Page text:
The Death Penalty Pro/con

Topics: Capital punishment, Murder, Prison Pages: 9 (2426 words) Published: April 27, 2014
Pro Life in Prison
Is one crime rightfully punishable by death? Can one jury decide one man’s fate? The answer is yes, at least for now. Since the beginning of our humanity we’ve always had some sort of cruel punishment against our own, today it is known as the death penalty. This used to be prohibited in our government, however in 1976 congress had the death penalty reinstated and since then the Supreme Court has sentenced over 1,300 people to face the wrath of the death sentence. Out of the 50 states in America 34 still use the death penalty (Arizona included), meaning only 16 have completely abolished the death penalty. Currently there are over 3,000 prisoners in about 32 different states who are on death row awaiting execution. Arizona alone has 121 prisoners who have been sentenced to death. Although the United States stands divided on the use of capital punishment there are numerous nations who use it on a regular basis. In the last five years alone China has executed over 5,000 people. It’s not too late to change humanity and put a stop to this sadistic defiance against nature. The death penalty should be outlawed, because it is pure cruelty, the expense of it is massive, and certainly death is the easy way out for these wicked beings. Claim #1:

Mistakes are a part of our human nature; we make them every single day of our lives, some mistakes are worse than others, but even then no mistake is worth getting slayed for. In all honesty two wrongs do not make a right, and supporting this statement professor Schroth of St. Peter’s college states that “to kill the person who has killed someone close to you is simply to continue the cycle of violence which ultimately destroys the avenger as well as the offender,” (ProCon Death Penalty) which essentially is stating justice will not be served if we choose to kill the killer. Surely some would feel at ease knowing the criminal has paid his/her due, but even then it’s not our duty to play the role of God and choose who lives and who dies. Slaughtering the unlawful makes us no different from them, by killing them we stoop to their heartless level and do exactly what they did, the only difference is they’re the criminals and we’re the innocent. As it’s been said many times “an eye for an eye makes the world blind,” so why do we still continue to practice such a thing, as a species we’ve achieved such greatness, but we still use punishment from sinister ages. Claim #2:

Many people would argue that life in prison is a huge drain on the tax-payers dollars but in reality life in prison would be a lower price than the death penalty and according to a director of the death penalty information system, Richard Dieter “The death penalty is double the amount of trials, attorneys, and more days spent on death row, and in all seriousness its double the money” (ProCon Death Penalty). Yet we remain to waste our resources on this costly consequence, which in the long run gives us no positive satisfaction. Even if the death penalty was cheaper than it is currently, why would we still choose to perform such a painful and inhuman way to end someone’s life? Certainly a gas chamber wouldn’t be enjoyable, or even a hanging which could take minutes to kill; we use such cold-hearted methods to execute these capital punishments. Thankfully the state of Arizona has stopped using these extreme and intense ways to execute. Since November of 1992 Arizona has only carried out the lethal injection as a way to perform their capital punishment, if only more states were kind enough to do the same, but even then there’s nothing kind about capital punishment. Claim #3:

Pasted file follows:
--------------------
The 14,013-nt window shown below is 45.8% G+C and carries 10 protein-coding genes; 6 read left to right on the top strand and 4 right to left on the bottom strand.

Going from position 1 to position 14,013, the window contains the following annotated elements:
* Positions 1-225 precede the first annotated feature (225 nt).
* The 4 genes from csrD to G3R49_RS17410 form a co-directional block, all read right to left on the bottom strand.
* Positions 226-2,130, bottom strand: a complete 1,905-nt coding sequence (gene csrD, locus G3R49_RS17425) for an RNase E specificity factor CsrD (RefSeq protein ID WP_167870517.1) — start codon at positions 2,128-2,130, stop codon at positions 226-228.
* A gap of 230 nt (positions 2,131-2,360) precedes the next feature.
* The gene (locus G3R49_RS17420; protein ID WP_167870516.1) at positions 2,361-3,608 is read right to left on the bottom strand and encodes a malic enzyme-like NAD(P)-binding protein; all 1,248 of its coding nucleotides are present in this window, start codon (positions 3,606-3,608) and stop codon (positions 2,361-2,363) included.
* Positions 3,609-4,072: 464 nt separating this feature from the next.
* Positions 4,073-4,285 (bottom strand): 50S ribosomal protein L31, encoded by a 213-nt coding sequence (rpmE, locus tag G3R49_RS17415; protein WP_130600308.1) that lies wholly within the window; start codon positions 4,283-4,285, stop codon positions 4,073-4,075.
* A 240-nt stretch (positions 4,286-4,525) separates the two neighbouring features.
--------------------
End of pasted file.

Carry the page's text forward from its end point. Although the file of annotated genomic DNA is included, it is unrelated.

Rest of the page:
The purpose of the death penalty is to rid the world of evil doers, but in reality it just seems like the easy way, life in prison would be so much more agonizing for the criminal. Nonetheless we are now broadcasting these executions, giving the criminal exposure that he/she isn’t worthy of receiving. Mary Meehan a...

Cited: A. Rogers, Simon, and Mona Chalabi. "Death Penalty Statistics, Country by Country." Guardian News and Media, 13 Dec. 2013. Web. 27 Feb. 2014.
B. "Top 10 Pros and Cons - Death Penalty -" ProConorg Headlines. N.p., n.d. Web. 27 Feb. 2014.
C. "Methods of Execution." DPIC. Bureau of Justice Statistics, 2011. Web. 01 Mar. 2014.
D. Meehan, Mary. "Ten Reasons To Oppose the Death Penalty." America Staging. The National Catholic Review, n.d. Web. 1 Mar. 2014.
E. "Historical Timeline - Death Penalty -" ProConorg Headlines. Nonprofit, n.d. Web. 29 Mar. 2014.
F. "5 Arguments For And Against The Death Penalty." Listverse. FHOKE, 1 June 2013. Web. 30 Mar. 2014.
G. "Charmed Quotes." IMDb., n.d. Web. 19 Apr. 2014.
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